I plan to make some sort of tray to go at the bottom to prevent stuff from getting wet at the bottom. Even maybe adding a liner of sorts in there. I have ordered a new seal for the lid as I do have a bit of rubber that came off but it looks tired.

Now comes a bit that I wasn’t really looking forward to but I know it needed to be done. Stickers. The bike didn’t have any other than a bit of faded pinstripe tape to hide the seam. I bought a kit from heritagestickers.eu for the ’91 bikes as I preferred the Paris-Dakar before the lawyers got there and stopped BMW from using the words and they went to PD.

Sadly no real instructions of how to fit these, but I did find a OK picture of a bike on the net. I promtly went outside and stuck on the first one,

I just wetted the back of the sticker with some soapy water to allow for placement. The wind was very keen today so no point in getting the hair dryer out to get them warmed up.

I then did the pin stripes. That was a pain to get right, it is a very curvy tank. I used a small gas powered soldering iron with its end used for heating heat shrink to get it to bend to the angles and to get it to dry enough to stick.

Now for the big stickers, oh my what a swear inducing effort that can be, thankfully I managed to just drink lots of tea while attempting to ignore the wind that wanted to help me with this part. Much like the paint job its not perfect, but hopefully its Fit From Far Away.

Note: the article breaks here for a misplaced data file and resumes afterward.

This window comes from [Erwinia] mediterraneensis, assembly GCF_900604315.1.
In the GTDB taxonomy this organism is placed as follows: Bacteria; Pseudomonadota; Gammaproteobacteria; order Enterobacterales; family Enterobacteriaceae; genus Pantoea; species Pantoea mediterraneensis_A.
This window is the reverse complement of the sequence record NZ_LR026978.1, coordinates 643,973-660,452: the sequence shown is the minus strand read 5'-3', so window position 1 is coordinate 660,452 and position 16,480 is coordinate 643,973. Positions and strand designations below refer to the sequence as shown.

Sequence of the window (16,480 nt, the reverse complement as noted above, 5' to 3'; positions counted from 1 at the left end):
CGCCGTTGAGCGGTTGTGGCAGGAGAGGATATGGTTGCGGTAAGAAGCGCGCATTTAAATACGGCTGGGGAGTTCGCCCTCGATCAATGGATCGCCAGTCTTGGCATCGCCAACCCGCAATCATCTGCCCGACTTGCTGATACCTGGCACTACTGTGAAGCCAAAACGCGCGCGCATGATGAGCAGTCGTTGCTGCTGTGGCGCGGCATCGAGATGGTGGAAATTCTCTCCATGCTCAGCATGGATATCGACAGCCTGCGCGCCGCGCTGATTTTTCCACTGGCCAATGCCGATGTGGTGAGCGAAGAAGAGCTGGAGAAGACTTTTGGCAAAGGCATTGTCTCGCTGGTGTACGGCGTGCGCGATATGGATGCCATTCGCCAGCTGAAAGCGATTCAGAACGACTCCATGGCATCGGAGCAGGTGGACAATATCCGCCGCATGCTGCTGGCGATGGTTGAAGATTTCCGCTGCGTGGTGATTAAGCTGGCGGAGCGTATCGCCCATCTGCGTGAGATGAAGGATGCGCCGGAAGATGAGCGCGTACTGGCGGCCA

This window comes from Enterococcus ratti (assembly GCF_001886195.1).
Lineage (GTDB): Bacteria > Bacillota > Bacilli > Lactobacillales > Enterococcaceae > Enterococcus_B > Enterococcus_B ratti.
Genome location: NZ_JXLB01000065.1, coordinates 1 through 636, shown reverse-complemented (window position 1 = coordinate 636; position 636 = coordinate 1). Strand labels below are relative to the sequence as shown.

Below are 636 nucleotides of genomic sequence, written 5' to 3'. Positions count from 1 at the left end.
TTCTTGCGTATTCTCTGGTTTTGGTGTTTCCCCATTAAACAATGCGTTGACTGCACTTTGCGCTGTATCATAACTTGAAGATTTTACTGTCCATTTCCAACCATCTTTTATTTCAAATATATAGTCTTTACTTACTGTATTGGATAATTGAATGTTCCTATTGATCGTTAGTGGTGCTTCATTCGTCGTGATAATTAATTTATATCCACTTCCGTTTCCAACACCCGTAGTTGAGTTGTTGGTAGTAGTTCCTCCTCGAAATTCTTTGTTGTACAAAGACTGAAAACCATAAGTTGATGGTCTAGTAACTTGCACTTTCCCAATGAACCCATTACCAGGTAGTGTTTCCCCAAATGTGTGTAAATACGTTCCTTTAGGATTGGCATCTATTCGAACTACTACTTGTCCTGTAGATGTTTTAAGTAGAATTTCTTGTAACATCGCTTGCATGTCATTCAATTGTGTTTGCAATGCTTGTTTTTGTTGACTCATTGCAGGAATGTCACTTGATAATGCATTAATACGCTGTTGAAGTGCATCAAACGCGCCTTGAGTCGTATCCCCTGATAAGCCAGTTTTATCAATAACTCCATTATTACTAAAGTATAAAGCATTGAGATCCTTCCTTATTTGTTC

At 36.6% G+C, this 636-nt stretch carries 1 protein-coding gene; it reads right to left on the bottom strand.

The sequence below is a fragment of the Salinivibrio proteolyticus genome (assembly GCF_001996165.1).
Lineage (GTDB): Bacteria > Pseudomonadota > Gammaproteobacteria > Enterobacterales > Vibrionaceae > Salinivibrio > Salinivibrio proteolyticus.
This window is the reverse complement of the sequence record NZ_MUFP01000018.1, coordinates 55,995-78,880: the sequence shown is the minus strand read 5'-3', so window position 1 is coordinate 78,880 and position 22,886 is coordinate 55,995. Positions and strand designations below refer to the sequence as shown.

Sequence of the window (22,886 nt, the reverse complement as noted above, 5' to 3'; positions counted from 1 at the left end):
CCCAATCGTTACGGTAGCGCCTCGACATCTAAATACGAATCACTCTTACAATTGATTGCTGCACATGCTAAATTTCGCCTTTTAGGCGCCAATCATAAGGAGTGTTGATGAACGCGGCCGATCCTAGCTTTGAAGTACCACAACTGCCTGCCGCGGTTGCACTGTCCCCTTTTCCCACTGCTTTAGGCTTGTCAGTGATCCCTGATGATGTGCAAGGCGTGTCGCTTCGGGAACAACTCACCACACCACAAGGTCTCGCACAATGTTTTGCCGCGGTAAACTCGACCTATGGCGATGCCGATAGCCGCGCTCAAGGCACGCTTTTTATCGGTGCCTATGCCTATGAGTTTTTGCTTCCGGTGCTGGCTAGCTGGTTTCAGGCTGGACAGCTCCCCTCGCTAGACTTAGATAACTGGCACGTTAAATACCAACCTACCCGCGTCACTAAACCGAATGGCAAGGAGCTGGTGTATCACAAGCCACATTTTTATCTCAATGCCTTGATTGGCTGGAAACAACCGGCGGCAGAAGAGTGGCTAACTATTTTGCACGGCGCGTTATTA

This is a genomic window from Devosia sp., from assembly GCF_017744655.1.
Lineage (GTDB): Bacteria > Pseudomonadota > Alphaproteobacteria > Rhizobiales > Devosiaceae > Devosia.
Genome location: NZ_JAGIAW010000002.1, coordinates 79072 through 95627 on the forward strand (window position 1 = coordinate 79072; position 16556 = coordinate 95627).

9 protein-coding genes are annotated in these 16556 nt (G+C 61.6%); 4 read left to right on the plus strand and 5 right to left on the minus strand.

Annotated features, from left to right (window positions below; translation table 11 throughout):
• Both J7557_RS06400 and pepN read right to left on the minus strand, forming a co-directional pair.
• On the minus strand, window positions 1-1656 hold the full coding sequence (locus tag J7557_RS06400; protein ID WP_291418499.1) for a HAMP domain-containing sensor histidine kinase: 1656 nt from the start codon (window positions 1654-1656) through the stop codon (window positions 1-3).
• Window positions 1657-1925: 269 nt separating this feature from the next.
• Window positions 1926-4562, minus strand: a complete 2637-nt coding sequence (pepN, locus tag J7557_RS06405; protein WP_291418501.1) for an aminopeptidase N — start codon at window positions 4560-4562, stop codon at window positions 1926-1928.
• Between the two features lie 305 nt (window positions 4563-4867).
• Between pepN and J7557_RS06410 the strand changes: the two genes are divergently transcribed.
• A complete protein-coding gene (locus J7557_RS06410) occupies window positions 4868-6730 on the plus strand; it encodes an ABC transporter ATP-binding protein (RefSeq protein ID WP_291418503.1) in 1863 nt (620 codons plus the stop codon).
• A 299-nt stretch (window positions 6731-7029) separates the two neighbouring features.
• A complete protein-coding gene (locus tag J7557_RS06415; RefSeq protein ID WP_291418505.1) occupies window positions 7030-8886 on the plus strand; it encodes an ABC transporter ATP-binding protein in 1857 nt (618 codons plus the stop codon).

I have got some tape to go over the top of the tank but I am reluctant to do it as I will have to cut it to go around the hold for the covers lock. Fuel taps etc to be refitted after they have been cleaned. Oh, and a new rear mudguard has been ordered so that it can be finished and looks pretty. The screen will go back on once my friend “This Old Hoddy” finishes making some bolts as I can’t seem to find any place that has the BMW ones. Sorry for the long length of this post but it’s been a busy weekend where I have managed to tick off one of those little jobs I have wanted to do since I got the bike. Below the difference a year makes.

BMW on Lockdown

Well, I am still working for the moment so I only have weekends to work on the bike. But with this nice weather, I need to get out on the bike. So it will go to work with me. So I started to reassemble the front end.

I had ordered the parts for mounting this all nice a neatly but not all the bits are available even though many websites still list them. But the spacers I do have I have now fitted and it does make for a neater fitting. I also got rid of the LED bulb and fitted a nice Osram Night Breaker. Though it will need some adjustment, which I can do thanks to my previous efforts.